One financial-services firm, Allianz, has taken a business-led approach in its recent tech transformation. Chief technology and transformation officer for Austria, Germany, and Switzerland Axel Schell says the company has shifted its mindset during this transformation: from putting the technology first to cracking business problems with technology. This means not only optimizing purely technical KPIs (such as the number of app features and releases) but also favoring specific business KPIs (such as customer interactions and purchases in the app).
In the recent modernization of its IT organization, B2B and consumer player Rich Products Corporation has made digital technology a critical part of creating value for the company’s customers and enabling its long-term growth and productivity. According to executive vice president and global chief information officer Yexi Liu, the company deployed new digital systems and tools at scale, so technology touches every corner of the company: from the sales and culinary teams, which now have access to data and analytics that help them deliver solutions to customers in real time, to supply chain teams, which enjoy greater transparency and access to information at a speed the company has never experienced before.
2. How holistic is your approach to transformation?
In general, the top performers appear to be taking a more comprehensive and strategic approach to their tech transformations than others. Relative to their peers, they have pursued a higher number of tech initiatives (an average of 3.5 initiatives, out of 8.0 we asked about, compared with 2.7) in their transformations of the past two years. But their distinctiveness is about more than just the number of initiatives in play. In line with our other research,4 the survey results confirm that deploying certain plays in combination with others can unleash even greater impact than if they were deployed in isolation, as many of these plays have effects on one another.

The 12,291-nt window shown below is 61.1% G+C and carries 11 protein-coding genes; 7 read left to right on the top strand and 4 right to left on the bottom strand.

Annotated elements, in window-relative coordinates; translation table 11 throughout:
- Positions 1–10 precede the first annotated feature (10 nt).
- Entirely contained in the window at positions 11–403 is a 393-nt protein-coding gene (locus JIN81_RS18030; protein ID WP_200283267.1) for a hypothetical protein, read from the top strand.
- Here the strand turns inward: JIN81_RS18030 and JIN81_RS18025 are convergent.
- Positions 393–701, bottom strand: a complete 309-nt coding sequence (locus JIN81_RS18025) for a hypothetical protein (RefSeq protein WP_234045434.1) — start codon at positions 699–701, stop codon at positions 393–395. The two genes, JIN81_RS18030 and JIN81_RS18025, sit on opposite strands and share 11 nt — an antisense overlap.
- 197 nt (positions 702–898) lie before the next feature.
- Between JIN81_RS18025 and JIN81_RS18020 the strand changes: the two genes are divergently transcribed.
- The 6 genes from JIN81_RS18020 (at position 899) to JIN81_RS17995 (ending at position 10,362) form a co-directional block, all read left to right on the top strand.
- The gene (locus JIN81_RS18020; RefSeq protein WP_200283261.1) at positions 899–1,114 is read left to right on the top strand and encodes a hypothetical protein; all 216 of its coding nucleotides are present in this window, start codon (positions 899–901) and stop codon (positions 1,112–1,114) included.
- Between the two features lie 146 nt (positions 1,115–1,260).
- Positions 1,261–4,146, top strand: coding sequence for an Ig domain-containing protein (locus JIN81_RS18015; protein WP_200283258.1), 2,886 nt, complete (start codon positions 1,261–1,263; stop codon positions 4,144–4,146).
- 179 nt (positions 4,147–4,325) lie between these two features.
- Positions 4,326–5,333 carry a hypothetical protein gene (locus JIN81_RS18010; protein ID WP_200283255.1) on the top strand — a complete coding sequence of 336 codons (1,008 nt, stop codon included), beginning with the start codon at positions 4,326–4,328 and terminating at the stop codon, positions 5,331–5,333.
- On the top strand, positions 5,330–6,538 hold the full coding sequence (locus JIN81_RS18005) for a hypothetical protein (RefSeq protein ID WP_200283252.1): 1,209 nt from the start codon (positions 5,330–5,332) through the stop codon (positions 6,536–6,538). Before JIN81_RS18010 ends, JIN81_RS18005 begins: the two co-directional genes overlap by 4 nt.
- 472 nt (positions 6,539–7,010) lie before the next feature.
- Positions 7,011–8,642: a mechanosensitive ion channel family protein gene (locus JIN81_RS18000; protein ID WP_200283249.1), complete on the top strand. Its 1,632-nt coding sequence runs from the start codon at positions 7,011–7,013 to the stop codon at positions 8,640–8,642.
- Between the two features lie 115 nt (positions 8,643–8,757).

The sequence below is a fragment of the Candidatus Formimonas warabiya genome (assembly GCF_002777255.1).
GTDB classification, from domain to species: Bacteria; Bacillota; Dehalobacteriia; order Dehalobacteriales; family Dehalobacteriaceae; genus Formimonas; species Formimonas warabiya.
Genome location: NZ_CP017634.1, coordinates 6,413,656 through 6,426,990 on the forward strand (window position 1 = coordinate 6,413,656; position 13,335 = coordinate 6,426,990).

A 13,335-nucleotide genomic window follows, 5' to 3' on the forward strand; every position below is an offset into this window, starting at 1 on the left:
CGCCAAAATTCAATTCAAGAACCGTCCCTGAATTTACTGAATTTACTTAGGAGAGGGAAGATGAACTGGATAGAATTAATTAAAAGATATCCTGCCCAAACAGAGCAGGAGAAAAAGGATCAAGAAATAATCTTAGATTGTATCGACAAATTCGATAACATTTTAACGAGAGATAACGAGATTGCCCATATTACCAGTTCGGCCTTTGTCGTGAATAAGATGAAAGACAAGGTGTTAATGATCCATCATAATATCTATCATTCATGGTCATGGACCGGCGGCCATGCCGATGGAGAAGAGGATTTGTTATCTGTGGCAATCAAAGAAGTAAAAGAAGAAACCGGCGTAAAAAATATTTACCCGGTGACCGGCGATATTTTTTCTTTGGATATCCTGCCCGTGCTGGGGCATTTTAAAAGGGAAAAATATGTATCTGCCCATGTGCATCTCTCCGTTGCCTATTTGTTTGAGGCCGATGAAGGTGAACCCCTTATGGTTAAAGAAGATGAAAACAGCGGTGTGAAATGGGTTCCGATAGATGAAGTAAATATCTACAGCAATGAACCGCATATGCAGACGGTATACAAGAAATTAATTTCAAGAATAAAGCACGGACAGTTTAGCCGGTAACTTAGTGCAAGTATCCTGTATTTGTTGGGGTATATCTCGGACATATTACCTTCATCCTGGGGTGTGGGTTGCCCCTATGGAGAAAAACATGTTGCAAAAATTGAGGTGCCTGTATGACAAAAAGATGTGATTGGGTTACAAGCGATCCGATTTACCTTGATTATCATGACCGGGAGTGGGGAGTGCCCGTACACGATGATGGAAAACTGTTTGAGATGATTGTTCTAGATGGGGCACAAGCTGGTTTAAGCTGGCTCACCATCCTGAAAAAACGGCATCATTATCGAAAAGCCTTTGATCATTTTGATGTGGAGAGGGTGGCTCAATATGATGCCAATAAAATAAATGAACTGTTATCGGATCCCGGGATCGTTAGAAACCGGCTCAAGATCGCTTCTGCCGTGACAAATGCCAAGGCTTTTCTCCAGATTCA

Exploring the combinations that most top performers have pursued offers insights into the relationships between the initiatives that have underpinned their success and that other companies can also follow (Exhibit 2). For example, at least 50 percent of top performers who say their companies reshaped their business strategy to be more technology based say they also redesigned their tech organization and operating model, scaled their data-related capabilities, and transformed talent management and sourcing.
Fittingly, Rich Products has taken a holistic approach to its recent technology transformation. Liu says the company is implementing multiple company-wide initiatives that focus on future proofing its technology foundation and enabling future scaling and growth—for example, shifting to a global software as a service (SaaS) enterprise resource planning solution and embedding new customer relationship management, supply chain, and procurement platforms in more than 60 countries. At the same time, Rich Products is also changing how its technology function operates, from a decentralized and regionally managed approach to a global model with teams organized around enterprise products and platforms.